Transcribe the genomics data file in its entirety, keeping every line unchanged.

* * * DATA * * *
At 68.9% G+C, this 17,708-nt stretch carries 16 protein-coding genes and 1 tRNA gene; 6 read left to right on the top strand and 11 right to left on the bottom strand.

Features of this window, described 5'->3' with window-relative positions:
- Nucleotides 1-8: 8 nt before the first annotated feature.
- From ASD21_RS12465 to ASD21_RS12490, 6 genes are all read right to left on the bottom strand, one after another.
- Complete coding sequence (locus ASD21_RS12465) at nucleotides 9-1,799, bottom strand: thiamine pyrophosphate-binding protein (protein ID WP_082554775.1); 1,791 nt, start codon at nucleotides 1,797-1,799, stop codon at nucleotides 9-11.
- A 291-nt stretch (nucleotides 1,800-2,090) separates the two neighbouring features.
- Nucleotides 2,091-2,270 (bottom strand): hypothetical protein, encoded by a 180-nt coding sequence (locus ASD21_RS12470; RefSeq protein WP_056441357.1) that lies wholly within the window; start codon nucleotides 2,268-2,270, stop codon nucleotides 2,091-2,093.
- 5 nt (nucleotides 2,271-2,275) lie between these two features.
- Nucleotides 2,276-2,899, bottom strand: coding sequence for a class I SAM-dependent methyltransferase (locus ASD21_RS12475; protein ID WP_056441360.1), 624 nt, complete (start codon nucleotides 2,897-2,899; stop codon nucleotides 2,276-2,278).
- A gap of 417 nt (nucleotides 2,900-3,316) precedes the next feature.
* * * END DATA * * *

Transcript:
At 68.9% G+C, this 17,708-nt stretch carries 16 protein-coding genes and 1 tRNA gene; 6 read left to right on the top strand and 11 right to left on the bottom strand.

Features of this window, described 5'->3' with window-relative positions:
- Nucleotides 1-8: 8 nt before the first annotated feature.
- From ASD21_RS12465 to ASD21_RS12490, 6 genes are all read right to left on the bottom strand, one after another.
- Complete coding sequence (locus ASD21_RS12465) at nucleotides 9-1,799, bottom strand: thiamine pyrophosphate-binding protein (protein ID WP_082554775.1); 1,791 nt, start codon at nucleotides 1,797-1,799, stop codon at nucleotides 9-11.
- A 291-nt stretch (nucleotides 1,800-2,090) separates the two neighbouring features.
- Nucleotides 2,091-2,270 (bottom strand): hypothetical protein, encoded by a 180-nt coding sequence (locus ASD21_RS12470; RefSeq protein WP_056441357.1) that lies wholly within the window; start codon nucleotides 2,268-2,270, stop codon nucleotides 2,091-2,093.
- 5 nt (nucleotides 2,271-2,275) lie between these two features.
- Nucleotides 2,276-2,899, bottom strand: coding sequence for a class I SAM-dependent methyltransferase (locus ASD21_RS12475; protein ID WP_056441360.1), 624 nt, complete (start codon nucleotides 2,897-2,899; stop codon nucleotides 2,276-2,278).
- A gap of 417 nt (nucleotides 2,900-3,316) precedes the next feature.